This Artist Uses a Chain Saw

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This Artist Uses a Chain Saw

Kim Mu-jo owns a collection of chain saws, hand drills and at least 20 knives. Over 13 years, he has suffered gashes and broken bones in his feet several times, but he shrugs off the accidents nonchalantly. They are the hazards of his job.

Mr. Kim, 39, is one of the 100 members of the Korean Ice Carving Association and one of the top ice carvers at the Shilla Hotel in Seoul.

After winning an ice carving competition at the Chosun Hotel last year, he is preparing to represent Korea in the ice carving division of the 2001 World Pastry Cup in Lyon, France.

Asian countries represented also include Singapore and Japan.

France, which won the competition last year, is barred from
entering this year.

Mr. Kim, accompanied by two teammates from bakeries here, will leave for Paris on Wednesday. This will be Mr. Kim's first trip to France, which only adds excitement to anxiety.

"I'm not sure I'll win, but I'll do my best," he says.

For the World Pastry Cup, which will run from Saturday to Monday, Mr. Kim will create an ambitious 60-centimeter-by-two-meter
sculpture of a female figure reminiscent of Botticelli's painting "The Birth of Venus." Mr. Kim says his carving will be "a vision of universal desire." He has practiced carving the sculpture at least five times.

Although Mr. Kim has a sketch prepared for the competition, he will create his masterpiece from memory.

"You have to be able to hold a three-dimensional image in your mind," he says. "You have to be able to see a figure as transparent and your hands have to be skilled." He holds up his
hands, scarred by tiny nicks.

When Mr. Kim creates an ice sculpture, he first has a mental image that is then translated into dozens of sketches. He slips on gloves,
chooses his tools and starts cutting. Most ice carvers wear protective boots in case the 150-kilogram block of ice falls on to their feet. Mr. Kim forgoes the boots, saying, "They're such a
nuisance." As a result, he has broken bones in his feet several times.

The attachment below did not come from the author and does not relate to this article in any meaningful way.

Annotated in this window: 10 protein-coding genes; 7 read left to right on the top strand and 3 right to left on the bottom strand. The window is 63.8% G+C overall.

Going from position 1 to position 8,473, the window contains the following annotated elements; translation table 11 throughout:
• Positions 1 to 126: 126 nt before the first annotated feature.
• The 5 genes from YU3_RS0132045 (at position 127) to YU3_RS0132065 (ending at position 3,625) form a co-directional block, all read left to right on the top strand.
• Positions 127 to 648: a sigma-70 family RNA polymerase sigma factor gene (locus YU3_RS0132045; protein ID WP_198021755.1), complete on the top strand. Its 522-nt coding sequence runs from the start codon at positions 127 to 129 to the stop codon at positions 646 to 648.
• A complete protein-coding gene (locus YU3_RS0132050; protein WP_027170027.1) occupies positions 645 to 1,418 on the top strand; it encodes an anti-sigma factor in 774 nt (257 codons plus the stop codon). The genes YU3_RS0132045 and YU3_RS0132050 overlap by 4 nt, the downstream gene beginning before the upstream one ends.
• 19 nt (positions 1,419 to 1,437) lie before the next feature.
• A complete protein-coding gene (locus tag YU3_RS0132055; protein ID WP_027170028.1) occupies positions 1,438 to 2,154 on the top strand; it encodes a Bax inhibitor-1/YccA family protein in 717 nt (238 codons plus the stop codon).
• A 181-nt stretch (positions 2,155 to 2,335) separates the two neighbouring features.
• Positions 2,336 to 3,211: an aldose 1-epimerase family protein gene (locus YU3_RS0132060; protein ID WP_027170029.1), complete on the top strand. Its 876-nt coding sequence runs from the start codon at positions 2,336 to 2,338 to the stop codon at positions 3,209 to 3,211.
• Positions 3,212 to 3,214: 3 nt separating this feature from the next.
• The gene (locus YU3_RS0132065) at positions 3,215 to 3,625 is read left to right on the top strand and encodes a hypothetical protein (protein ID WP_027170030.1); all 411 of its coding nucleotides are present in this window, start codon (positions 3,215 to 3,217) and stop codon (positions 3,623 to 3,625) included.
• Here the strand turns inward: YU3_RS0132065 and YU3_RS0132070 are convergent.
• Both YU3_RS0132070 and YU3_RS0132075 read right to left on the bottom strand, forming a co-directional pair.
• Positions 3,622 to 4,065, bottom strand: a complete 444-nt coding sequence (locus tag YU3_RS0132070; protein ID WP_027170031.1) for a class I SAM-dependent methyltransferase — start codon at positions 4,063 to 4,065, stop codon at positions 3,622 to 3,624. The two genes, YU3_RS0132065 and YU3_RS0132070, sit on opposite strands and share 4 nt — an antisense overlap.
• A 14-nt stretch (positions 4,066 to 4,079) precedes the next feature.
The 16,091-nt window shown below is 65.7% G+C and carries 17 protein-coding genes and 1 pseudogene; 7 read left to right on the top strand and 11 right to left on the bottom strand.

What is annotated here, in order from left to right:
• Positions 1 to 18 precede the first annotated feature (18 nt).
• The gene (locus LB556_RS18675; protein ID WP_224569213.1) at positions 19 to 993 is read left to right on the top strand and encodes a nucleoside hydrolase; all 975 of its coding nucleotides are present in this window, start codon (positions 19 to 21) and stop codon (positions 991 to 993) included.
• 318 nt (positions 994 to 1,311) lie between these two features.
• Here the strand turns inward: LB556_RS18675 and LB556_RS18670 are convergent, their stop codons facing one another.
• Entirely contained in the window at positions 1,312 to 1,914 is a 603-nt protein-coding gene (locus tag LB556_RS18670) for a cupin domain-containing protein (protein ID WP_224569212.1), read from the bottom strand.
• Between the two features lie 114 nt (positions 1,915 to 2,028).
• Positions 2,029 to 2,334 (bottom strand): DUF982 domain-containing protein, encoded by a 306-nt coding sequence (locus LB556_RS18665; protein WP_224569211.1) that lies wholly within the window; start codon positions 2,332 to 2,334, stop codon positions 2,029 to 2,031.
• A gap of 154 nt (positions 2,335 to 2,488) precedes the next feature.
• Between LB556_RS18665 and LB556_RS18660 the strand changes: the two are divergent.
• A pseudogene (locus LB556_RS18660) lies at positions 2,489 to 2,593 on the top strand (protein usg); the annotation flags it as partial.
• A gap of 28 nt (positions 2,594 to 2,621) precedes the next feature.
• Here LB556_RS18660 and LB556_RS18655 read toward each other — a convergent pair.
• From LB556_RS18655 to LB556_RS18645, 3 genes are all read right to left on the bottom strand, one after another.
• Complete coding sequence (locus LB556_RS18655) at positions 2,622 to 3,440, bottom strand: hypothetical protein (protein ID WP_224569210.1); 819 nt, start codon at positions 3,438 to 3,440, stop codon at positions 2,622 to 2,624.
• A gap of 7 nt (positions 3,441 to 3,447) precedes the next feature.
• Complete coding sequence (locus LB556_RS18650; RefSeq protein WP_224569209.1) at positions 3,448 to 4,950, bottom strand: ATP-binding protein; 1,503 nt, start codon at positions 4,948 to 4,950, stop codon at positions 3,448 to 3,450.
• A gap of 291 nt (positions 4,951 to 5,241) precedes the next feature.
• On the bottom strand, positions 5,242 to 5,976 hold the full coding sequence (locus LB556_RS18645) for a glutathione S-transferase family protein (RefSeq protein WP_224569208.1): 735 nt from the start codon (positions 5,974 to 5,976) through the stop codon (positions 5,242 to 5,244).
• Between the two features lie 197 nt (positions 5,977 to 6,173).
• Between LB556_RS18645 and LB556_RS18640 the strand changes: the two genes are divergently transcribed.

The average block of ice is 50 centimeters by 25 centimeters by one
meter. A special freezing process extracts the air, making the ice as dense as possible.

"I'm always sharpening my knives," Mr. Kim says. "But even if they're too dull to cut into ice, they can slice into the skin."
If he makes a mistake while carving, he can still usually salvage the sculpture. But he recalls several instances where his designs were ruined. Once, after completing a sculpture, he dropped it.

"I ran back and made another one as quickly as possible," he says.
Ice carving is based on an apprentice system.

Mr. Kim learned on the job quickly, due to his extensive experience as a wood carver. He has since taught 30 apprentices aged 20 to
30. For half these people, ice carving is a hobby. The rest either make a living from ice carving, or give up.

Even though ice sculptures maintain their first shape only briefly, Mr. Kim finds beauty in all the stages of the sculptures, even as they melt.

"They either keep their shape as they melt, or change in a strange way," he says. "To be perfectly honest, though, the last time I see my carvings is usually when they're being set up.

I rarely see the melted version." Mr. Kim says North Korea would a better place for outdoor ice carvings. If North and South Korea unite, he envisions an international exhibition in North Hamkyung province in North Korea. Hamkyung is North Korea's most northern province, so the weather is colder.

Mr. Kim began making ice sculptures in 1988. "I don't remember my first design," he says. At the Shilla Hotel, he creates at least three ice sculptures a day, about a hundred a month or 1,200 icy creations a year for more than a decade.

Although Mr. Kim cannot recall his first creation, several have left an impression due to the stories surrounding them. Mr. Kim
made an ice sculpture of Michael Jackson for the singer's stay at the Shilla Hotel in 1999.

Jackson wanted to take the sculpture back with him. The best alternative to having the original was to have it cast in plaster.
Another ice sculpture was of a kangaroo on a slide. Small sculptures take 30 minutes to make, but it took all night to make the kanga-roo. "As the sun rose and shone on the kanga-roo's
paw, the sculpture looked like crystal," Mr. Kim says.

These are the mental pictures that draw him to ice sculptures.

"When I'm carried away on my project, and the flakes are flying everywhere off the ice, I feel like I'm in an mystical ice world," he says.

by Joe Yong-hee

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